There are no health benefits to consuming chloramine. In fact, there are many negative health effects associated with chloramines. Once the treated water reaches your home you should filter the chloramines so you can enjoy crisp, refreshing water without these side-effects. Decide what method will best remove chloramines by considering the following:

Does Boiling Water Remove Chloramine

Conflicting results cast doubt on the effectiveness of boiling water and other common treatment methods for removing chloramine from your drinking water. The SFPUC claims that boiling water for approximately 20 minutes will reduce chloramines and ammonia to safe levels.

However, other sources point out that chloramines are more chemically complex than chlorine and are more difficult to filter out by methods like boiling.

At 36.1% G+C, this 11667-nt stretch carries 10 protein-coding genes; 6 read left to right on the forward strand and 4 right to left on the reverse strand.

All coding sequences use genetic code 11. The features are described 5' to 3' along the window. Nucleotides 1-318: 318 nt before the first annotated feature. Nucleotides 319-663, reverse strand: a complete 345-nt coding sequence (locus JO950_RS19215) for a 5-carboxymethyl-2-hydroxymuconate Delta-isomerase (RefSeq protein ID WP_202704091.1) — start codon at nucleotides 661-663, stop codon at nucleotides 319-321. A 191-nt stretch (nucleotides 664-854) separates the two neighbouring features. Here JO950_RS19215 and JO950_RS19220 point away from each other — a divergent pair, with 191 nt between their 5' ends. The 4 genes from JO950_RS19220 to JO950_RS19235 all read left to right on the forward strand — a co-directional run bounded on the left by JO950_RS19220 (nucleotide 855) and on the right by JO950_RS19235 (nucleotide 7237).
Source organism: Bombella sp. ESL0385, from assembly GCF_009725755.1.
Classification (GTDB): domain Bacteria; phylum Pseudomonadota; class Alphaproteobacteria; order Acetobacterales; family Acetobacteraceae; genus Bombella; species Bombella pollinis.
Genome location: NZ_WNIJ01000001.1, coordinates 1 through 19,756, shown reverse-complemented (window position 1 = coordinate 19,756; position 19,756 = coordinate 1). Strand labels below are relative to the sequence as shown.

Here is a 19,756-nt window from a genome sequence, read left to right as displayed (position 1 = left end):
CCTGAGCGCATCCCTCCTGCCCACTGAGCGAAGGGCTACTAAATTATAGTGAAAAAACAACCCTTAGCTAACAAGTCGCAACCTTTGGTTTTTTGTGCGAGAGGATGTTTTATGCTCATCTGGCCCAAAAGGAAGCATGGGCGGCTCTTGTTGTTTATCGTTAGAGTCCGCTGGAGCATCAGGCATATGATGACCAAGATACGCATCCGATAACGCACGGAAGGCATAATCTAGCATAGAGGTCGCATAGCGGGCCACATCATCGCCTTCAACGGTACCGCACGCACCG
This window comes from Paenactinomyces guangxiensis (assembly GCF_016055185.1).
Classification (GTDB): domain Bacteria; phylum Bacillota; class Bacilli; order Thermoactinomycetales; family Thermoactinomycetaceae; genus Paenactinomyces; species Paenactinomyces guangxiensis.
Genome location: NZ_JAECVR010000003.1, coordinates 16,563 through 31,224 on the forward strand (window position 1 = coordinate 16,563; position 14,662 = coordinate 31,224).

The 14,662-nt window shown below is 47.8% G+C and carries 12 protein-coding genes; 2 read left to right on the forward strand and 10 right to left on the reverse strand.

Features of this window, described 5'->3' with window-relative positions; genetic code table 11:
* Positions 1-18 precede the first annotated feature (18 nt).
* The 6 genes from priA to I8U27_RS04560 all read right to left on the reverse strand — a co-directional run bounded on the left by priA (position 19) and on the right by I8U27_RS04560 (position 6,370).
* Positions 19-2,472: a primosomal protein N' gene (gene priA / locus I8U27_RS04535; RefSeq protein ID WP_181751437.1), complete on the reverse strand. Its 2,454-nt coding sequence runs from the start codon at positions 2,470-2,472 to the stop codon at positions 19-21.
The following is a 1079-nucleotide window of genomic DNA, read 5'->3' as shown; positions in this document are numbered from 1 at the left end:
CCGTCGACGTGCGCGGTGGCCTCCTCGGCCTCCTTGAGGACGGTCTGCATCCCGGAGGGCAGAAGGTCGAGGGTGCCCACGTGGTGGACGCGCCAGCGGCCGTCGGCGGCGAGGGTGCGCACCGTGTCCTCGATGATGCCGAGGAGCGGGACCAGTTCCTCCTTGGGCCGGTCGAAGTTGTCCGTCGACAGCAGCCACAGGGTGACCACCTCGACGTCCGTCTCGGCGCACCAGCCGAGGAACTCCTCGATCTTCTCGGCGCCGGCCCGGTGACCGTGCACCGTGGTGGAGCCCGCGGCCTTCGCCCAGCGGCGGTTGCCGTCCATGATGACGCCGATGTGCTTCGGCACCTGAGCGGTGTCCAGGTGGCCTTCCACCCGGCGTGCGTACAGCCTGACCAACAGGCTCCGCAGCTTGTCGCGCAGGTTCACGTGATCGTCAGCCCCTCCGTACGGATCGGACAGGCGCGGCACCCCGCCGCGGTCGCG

Do Carbon Filters Remove Chloramines?

Carbon filters, very common in water purification and filtration products, are some of the most effective tools for reducing the contaminants in your water, along with the general taste and odor associated with chloramines and DBPs.

Carbon filter technology has come a long way since the time of the ancient Egyptians, who stored water in charcoal because they discovered the water was fresher and tasted better when stored in charcoal.

The most common type of carbon filter in products on the market today is an activated carbon filter. This type of filter uses granular activated carbon media to effectively reduce and filter many contaminants and unwanted components of your water.